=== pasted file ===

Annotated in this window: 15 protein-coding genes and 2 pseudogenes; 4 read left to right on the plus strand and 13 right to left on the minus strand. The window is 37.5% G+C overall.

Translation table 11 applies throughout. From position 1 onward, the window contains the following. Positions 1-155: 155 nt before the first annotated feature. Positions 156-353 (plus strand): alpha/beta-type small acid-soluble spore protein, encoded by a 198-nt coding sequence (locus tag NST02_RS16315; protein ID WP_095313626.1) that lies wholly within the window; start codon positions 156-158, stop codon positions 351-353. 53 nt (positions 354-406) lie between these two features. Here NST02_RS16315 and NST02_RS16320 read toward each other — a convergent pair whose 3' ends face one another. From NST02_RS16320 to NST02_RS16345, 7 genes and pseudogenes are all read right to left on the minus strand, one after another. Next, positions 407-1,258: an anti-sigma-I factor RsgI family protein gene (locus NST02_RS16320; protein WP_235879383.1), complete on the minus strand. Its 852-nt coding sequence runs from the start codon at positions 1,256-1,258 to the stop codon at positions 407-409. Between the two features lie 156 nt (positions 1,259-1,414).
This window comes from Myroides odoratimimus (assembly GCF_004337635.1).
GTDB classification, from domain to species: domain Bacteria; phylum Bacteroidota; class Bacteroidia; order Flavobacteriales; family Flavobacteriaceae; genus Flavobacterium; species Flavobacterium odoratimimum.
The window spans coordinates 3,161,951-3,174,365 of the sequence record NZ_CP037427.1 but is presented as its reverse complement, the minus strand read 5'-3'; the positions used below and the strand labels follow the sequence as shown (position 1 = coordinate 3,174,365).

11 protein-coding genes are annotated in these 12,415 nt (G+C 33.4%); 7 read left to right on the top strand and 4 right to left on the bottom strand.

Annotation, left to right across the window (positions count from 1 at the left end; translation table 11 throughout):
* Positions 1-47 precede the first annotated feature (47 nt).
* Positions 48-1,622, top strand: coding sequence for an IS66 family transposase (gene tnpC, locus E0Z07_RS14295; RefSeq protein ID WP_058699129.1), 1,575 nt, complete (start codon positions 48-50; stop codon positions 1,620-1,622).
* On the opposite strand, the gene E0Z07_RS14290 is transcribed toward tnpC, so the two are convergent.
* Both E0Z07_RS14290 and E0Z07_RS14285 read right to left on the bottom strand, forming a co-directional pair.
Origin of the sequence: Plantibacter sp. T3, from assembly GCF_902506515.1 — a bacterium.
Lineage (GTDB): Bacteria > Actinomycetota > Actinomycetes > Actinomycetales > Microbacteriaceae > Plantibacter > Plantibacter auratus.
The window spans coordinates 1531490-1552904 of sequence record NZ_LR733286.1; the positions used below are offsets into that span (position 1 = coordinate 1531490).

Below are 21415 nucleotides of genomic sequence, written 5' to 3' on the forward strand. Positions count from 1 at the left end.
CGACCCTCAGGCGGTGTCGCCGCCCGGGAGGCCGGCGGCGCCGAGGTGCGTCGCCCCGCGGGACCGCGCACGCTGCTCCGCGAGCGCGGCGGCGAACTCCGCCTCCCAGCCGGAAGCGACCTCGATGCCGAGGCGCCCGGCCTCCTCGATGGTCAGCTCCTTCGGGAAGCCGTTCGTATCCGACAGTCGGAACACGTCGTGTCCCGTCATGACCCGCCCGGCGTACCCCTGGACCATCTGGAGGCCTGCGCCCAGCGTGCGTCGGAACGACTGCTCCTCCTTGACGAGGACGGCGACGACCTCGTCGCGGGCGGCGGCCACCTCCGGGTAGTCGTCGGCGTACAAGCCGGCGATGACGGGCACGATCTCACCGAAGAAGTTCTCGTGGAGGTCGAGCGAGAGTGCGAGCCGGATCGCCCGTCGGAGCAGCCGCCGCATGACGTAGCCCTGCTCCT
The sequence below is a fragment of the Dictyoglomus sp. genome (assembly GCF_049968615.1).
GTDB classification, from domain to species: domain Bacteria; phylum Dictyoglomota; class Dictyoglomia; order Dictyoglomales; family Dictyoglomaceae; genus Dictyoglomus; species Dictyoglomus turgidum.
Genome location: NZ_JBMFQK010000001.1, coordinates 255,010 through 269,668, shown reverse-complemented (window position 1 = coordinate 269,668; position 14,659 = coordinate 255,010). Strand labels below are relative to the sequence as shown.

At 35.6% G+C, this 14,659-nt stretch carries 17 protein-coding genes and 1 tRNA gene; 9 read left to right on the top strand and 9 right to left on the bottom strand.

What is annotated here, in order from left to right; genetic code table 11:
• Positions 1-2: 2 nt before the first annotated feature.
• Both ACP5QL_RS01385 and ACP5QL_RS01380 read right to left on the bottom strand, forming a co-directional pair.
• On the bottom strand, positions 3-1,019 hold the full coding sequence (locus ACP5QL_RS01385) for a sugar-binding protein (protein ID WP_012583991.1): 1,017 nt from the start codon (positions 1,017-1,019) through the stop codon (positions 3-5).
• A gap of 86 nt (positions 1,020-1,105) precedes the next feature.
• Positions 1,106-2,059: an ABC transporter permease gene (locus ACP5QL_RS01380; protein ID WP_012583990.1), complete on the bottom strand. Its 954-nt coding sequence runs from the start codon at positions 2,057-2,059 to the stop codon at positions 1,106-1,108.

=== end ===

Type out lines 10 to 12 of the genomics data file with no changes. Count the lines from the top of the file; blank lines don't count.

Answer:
* On the opposite strand, the gene E0Z07_RS14290 is transcribed toward tnpC, so the two are convergent.
* Both E0Z07_RS14290 and E0Z07_RS14285 read right to left on the bottom strand, forming a co-directional pair.
Origin of the sequence: Plantibacter sp. T3, from assembly GCF_902506515.1 — a bacterium.